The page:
It stars Christopher Eccleston (the 47th (or so) Doctor Who to all you nerds), Derek Jacobi (famed English theatre actor, and veteran of approximately 93,000 film roles), and Eddie Izzard (whose comedy routine Dress To Kill is required viewing for those who like to laugh), plus plenty of other entertaining actors, all of whom have a grand time with their old-time, Shakespearean-era dialogue, and play characters with great names like Supervacuo, Ambitioso, and Sordido. Not being British myself, the mash-up of British-accented old-time verbiage and future slang is at times rather difficult to understand. Yet this feels appropriate. This bizarre version of English adds to the time-displaced feeling the movie conjures up.
The story is typical for the eras (i.e. 1606 and after the apocalypse). It’s about moral decay, decadence, adultery, political intrigue, revenge, and murder. There’s an evil Duke, his revenging son Vindice, his brother, their sister, the Duchess, her assorted children from a former marriage, and all the other hangers on one expects to find at court. The Revenger plots to thwart the perceived evil of the Duke and Duchess, but there’s a saying about revenge, attributed to Confucius (and is it quoted at the start of this movie? Or another movie? Where have I seen it?): “He who seeks revenge should remember to dig two graves.” Or in the case of this particular Revenger, quite a few more.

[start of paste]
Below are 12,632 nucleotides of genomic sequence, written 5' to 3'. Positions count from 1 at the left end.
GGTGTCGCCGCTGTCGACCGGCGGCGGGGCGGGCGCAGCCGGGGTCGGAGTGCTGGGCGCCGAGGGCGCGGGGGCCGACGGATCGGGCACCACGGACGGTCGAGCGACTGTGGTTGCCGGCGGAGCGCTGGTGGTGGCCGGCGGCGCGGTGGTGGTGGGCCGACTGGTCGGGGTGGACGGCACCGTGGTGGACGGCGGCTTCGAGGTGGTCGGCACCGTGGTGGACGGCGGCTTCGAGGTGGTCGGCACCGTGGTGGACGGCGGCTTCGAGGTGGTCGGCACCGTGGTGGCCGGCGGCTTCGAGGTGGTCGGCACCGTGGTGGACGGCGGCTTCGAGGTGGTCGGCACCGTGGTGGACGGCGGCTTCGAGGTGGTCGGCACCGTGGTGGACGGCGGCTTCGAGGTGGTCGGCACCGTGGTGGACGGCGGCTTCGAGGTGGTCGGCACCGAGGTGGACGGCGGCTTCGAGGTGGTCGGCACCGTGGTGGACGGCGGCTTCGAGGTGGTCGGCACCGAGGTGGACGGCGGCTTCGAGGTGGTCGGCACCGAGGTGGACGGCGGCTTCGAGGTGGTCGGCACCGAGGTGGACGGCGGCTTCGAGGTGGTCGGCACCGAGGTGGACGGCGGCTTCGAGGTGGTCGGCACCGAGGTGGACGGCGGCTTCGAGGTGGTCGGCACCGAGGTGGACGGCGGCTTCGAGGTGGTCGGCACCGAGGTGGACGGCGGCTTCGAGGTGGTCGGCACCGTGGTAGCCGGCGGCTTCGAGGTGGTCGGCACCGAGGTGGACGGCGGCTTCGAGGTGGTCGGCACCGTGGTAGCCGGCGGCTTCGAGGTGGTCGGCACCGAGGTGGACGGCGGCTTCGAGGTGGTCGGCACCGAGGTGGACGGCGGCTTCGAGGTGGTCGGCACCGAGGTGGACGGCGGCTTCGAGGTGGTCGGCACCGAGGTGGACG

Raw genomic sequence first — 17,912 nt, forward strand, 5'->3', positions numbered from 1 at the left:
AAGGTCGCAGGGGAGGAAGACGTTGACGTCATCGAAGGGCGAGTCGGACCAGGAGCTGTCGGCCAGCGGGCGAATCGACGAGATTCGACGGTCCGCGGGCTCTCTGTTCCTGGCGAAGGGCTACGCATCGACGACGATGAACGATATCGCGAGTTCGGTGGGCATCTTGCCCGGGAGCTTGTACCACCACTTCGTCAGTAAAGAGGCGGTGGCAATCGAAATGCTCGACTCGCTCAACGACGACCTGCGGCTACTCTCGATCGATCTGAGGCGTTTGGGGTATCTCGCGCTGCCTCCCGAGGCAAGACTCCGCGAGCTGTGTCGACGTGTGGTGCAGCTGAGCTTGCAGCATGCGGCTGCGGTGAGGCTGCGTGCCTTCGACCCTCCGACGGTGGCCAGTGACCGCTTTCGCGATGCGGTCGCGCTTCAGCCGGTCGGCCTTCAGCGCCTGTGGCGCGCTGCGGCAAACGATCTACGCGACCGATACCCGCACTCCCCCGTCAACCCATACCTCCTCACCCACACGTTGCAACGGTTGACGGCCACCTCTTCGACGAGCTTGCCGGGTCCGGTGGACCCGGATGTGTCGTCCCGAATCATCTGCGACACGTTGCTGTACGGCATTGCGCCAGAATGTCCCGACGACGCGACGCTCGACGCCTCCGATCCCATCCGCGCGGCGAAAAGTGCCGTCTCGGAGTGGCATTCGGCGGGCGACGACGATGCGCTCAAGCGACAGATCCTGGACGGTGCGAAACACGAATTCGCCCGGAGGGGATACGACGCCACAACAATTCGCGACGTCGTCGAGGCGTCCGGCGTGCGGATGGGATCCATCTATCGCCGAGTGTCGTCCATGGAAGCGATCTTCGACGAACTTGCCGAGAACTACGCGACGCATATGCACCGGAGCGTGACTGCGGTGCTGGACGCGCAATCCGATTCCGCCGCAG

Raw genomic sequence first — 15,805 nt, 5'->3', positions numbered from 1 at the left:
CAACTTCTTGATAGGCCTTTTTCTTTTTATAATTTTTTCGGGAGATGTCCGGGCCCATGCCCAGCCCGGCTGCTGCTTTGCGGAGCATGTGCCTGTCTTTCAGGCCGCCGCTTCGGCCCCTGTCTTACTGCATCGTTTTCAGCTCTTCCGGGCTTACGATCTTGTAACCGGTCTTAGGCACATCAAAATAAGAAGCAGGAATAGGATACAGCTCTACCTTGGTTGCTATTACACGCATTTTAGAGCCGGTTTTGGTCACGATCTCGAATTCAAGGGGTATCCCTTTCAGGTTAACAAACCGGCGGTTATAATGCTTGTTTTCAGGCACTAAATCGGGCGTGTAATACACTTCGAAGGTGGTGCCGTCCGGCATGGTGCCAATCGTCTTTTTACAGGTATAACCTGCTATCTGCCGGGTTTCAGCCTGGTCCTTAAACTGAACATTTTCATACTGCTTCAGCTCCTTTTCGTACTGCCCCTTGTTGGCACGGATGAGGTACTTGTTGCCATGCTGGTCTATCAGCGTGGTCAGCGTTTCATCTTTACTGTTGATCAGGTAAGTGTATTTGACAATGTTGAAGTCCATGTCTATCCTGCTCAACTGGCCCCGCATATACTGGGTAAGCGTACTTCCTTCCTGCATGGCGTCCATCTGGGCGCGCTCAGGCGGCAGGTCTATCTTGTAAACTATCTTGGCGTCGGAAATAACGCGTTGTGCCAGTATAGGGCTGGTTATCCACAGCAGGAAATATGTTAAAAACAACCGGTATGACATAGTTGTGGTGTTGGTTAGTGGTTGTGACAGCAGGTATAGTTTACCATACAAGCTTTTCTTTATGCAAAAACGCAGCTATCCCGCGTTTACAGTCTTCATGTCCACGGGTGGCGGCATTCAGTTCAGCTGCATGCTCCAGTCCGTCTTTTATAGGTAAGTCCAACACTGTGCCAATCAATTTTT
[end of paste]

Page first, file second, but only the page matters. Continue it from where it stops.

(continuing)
Revengers Tragedy is bloody and weird and retro-futuristic, and while it isn’t the best movie of all time, you should watch it anyway. It is, in its own way, delightful.
When you’ve finished, and you’re feeling dirty and depraved, take a break, enjoy a glass of whiskey or, if you’d prefer, a nice cup of tea, and settle in for a continental take on the future: